Stormont needs to turn up heat on climate goals
With the UN climate change conference in Paris coming up this year, not enough is being done in this country to meet the climate change targets set by the Stormont Executive.
One of these targets is to have 40% of electricity generated from renewable sources by 2020; this is currently around 20%.
But with projects such as the First Flight Wind farm off the south Down coast being scrapped in December 2014 due to regulatory requirements, this target looks unlikely. This wind farm alone could have supplied 13% of our electricity requirements.
At the moment, 80% of the country's electricity comes from finite sources: oil, gas and coal - all of which are imported at a considerable cost.
With substantial wind and tidal energy potential all along our coast, why is this still the case?
More needs to be done by our Stormont ministers to encourage wind farms and tidal energy projects, instead of having regulatory requirements which can hinder development and could potentially stop them before they start.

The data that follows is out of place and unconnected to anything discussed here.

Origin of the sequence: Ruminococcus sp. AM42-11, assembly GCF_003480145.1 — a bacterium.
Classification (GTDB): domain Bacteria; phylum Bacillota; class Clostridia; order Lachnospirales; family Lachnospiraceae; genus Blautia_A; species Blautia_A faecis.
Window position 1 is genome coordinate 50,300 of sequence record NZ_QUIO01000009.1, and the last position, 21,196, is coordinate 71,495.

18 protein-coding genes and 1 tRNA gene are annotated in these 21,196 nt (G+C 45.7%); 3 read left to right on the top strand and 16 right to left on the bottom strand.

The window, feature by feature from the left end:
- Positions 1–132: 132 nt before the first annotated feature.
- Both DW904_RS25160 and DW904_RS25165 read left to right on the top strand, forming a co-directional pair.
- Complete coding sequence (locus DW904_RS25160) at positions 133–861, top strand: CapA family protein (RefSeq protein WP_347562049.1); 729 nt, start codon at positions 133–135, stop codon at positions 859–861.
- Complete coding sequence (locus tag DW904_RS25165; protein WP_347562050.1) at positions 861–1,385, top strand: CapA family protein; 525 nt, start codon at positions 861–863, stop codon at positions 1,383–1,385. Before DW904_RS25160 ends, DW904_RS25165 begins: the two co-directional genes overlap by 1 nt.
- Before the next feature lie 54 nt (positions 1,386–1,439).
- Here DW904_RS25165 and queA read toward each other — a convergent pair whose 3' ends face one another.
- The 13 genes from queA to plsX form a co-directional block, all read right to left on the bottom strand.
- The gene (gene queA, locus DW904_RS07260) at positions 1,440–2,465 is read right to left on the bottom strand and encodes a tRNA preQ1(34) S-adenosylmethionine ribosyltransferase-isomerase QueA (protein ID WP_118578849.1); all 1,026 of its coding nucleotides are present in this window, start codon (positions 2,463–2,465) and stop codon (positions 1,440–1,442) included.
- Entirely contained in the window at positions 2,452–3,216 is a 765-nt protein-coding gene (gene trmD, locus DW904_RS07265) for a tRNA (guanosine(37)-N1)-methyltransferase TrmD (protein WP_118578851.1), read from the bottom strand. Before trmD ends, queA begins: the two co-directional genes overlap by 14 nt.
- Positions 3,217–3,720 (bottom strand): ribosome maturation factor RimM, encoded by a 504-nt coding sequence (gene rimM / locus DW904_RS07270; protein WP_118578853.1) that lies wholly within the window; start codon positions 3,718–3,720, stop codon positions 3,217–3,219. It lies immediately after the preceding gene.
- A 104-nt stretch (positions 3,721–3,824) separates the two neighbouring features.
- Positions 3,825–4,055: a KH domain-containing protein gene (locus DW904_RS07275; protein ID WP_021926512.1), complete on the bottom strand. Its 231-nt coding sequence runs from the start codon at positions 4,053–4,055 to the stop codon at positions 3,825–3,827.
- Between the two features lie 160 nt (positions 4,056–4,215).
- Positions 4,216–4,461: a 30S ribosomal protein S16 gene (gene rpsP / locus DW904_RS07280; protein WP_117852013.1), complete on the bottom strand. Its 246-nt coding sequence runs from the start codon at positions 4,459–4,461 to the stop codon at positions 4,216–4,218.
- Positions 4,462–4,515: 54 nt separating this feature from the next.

In a few decades' time, oil and gas will inevitably become scarcer and eventually disappear - all the while becoming more expensive.
Renewable energy sources are not without their issues, but continual technological advancements mean that associated costs and energy-storage issues are reducing rapidly. Renewable energy investment now will give us energy independence and stability, along with reducing detrimental environmental impacts as well.
If we continue to follow our current path, we will have no choice but to pay extortionate prices outside our influence for scarce oil and gas in the coming decades.